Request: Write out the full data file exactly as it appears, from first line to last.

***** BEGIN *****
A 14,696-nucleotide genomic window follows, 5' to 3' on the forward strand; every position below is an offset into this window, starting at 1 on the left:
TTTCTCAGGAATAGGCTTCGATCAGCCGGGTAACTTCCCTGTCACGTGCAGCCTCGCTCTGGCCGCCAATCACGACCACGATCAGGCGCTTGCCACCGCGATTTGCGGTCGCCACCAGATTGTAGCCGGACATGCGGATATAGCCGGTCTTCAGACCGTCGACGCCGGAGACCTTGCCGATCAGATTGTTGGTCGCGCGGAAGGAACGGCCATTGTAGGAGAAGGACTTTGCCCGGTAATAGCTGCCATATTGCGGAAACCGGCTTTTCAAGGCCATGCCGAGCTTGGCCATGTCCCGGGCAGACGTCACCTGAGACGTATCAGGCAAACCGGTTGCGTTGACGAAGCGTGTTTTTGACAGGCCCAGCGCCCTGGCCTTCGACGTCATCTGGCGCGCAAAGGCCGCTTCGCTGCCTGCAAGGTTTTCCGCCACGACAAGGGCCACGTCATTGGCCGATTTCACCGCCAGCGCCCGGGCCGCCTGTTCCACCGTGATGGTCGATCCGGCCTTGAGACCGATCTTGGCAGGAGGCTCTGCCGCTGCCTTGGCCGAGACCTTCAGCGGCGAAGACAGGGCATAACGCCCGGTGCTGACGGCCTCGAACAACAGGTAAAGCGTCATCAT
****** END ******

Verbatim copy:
A 14,696-nucleotide genomic window follows, 5' to 3' on the forward strand; every position below is an offset into this window, starting at 1 on the left:
TTTCTCAGGAATAGGCTTCGATCAGCCGGGTAACTTCCCTGTCACGTGCAGCCTCGCTCTGGCCGCCAATCACGACCACGATCAGGCGCTTGCCACCGCGATTTGCGGTCGCCACCAGATTGTAGCCGGACATGCGGATATAGCCGGTCTTCAGACCGTCGACGCCGGAGACCTTGCCGATCAGATTGTTGGTCGCGCGGAAGGAACGGCCATTGTAGGAGAAGGACTTTGCCCGGTAATAGCTGCCATATTGCGGAAACCGGCTTTTCAAGGCCATGCCGAGCTTGGCCATGTCCCGGGCAGACGTCACCTGAGACGTATCAGGCAAACCGGTTGCGTTGACGAAGCGTGTTTTTGACAGGCCCAGCGCCCTGGCCTTCGACGTCATCTGGCGCGCAAAGGCCGCTTCGCTGCCTGCAAGGTTTTCCGCCACGACAAGGGCCACGTCATTGGCCGATTTCACCGCCAGCGCCCGGGCCGCCTGTTCCACCGTGATGGTCGATCCGGCCTTGAGACCGATCTTGGCAGGAGGCTCTGCCGCTGCCTTGGCCGAGACCTTCAGCGGCGAAGACAGGGCATAACGCCCGGTGCTGACGGCCTCGAACAACAGGTAAAGCGTCATCAT